Kalb seeks to explain political correctness (PC) and the forces that drive it's dominance. He argues that PC is necessary for modern society to operate because it's based upon an assumption of the superiority of the technological sciences and reduces the human experience to quantifiable factors. But it turns out the utopia promised by technological engineering does not evenly distribute, and the quantifiable sciences prove people aren't equal. So there is an inherent contradiction in the system and PC is necessary for the system to survive. Only by narrowing the range of discussion topics can the system maintain intellectual consistency. Resistance to the system will probably arise from religious communities which offer humanity a way to see the world that does not limit discussion to purely scientifically acceptable language.
Afterword: The End of American Conservatism (Peter Brimelow)
Brimelow briefly discusses the death of American conservatism by describing his own interactions with William F. Buckley and the magazine he created ('National Review'). Buckley's purging of those writers who stood against Third World immigration gutted the heart of the movement and doomed America to becoming a non-white country. Finally, Brimelow argues Buckley may have built the conservative movement, but he also destroyed it; and by destroying it he doomed the country.
As a member of the millennial generation I was astonished after reading this volume that I knew so little about the conservative movement and its evolution in the twentieth century. I had no real knowledge of how different modern right wing movements came into existence, or from what they were inspired. I had naively assumed Neoconservativism, dealt with so heavily in this volume, was just the byproduct of uncommitted Republicans.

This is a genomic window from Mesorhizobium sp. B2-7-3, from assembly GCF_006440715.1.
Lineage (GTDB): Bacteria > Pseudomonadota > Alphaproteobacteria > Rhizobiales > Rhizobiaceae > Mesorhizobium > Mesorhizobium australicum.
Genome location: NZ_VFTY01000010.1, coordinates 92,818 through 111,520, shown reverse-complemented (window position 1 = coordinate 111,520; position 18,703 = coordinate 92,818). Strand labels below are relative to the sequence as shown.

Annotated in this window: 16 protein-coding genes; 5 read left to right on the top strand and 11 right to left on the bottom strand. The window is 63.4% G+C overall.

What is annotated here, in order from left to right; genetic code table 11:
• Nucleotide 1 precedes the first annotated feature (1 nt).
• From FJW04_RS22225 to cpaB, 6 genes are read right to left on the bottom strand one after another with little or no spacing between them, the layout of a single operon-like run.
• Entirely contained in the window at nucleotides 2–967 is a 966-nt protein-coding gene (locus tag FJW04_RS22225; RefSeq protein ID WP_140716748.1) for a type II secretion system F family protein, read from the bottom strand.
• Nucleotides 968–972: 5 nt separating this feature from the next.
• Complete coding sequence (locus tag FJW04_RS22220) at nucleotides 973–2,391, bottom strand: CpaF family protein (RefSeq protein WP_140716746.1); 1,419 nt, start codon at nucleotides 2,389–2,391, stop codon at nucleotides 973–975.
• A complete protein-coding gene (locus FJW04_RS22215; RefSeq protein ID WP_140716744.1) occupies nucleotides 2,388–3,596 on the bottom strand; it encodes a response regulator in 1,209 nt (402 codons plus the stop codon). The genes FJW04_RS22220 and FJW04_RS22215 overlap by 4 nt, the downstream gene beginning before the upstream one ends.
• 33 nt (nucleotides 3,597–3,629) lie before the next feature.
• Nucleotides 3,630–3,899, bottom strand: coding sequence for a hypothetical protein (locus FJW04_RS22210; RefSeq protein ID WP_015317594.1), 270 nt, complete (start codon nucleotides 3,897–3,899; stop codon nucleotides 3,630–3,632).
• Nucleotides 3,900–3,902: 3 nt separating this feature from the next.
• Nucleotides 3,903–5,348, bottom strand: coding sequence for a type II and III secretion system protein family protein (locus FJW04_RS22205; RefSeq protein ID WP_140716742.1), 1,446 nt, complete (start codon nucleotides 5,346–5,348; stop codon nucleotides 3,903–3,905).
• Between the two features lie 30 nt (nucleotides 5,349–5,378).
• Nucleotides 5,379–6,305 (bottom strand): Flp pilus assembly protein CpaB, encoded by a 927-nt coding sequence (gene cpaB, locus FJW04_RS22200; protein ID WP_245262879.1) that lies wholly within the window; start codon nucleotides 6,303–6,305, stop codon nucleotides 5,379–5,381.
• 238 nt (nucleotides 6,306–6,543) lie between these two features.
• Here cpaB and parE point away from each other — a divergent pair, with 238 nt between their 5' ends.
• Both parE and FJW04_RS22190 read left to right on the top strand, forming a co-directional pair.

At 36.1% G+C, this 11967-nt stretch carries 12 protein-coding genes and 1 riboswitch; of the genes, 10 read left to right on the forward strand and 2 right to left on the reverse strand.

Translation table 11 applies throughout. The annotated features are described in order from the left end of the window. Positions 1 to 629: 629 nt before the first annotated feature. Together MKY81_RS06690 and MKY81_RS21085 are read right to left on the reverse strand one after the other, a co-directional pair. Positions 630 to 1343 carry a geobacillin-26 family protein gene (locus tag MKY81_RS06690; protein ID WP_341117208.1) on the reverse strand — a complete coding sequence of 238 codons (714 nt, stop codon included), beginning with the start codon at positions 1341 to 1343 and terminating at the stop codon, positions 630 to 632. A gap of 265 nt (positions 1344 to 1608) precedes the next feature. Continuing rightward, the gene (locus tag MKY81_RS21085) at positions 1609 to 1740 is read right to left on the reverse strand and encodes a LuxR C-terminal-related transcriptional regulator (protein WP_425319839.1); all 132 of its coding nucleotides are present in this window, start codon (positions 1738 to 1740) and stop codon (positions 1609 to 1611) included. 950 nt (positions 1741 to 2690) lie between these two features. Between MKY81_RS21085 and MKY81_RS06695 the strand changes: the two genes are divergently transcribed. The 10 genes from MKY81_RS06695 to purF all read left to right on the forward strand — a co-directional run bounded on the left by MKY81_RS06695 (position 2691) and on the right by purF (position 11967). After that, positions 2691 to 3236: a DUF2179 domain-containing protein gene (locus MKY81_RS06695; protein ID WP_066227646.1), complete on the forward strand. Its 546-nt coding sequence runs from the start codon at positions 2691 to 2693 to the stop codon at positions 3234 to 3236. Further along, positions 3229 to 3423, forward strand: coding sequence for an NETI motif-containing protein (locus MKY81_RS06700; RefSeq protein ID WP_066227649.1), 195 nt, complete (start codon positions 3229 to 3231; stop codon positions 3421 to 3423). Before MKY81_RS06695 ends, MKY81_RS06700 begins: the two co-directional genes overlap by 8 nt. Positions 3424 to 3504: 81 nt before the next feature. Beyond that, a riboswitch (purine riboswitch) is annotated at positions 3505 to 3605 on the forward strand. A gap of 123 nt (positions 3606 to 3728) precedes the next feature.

Overall, the collection is enlightening (or at least it was for me as a young person unfamiliar with conservatism's internal battles over the last half century). The knowledge contained within 'The Great Purge' is necessary for anyone looking to fully understand the conservative political landscape of the twenty-first century and the hopeless condition of the Republican party.
While 'Radix Journal' is not affiliated Christianity, their work is, all around, the best I have encountered on the Alternative Right. The print journal itself is well edited and the aesthetics of the physical copies set them apart from similar products.
I recommend anyone interested in authentic uncompromising conservatism to check out their website and subscribe.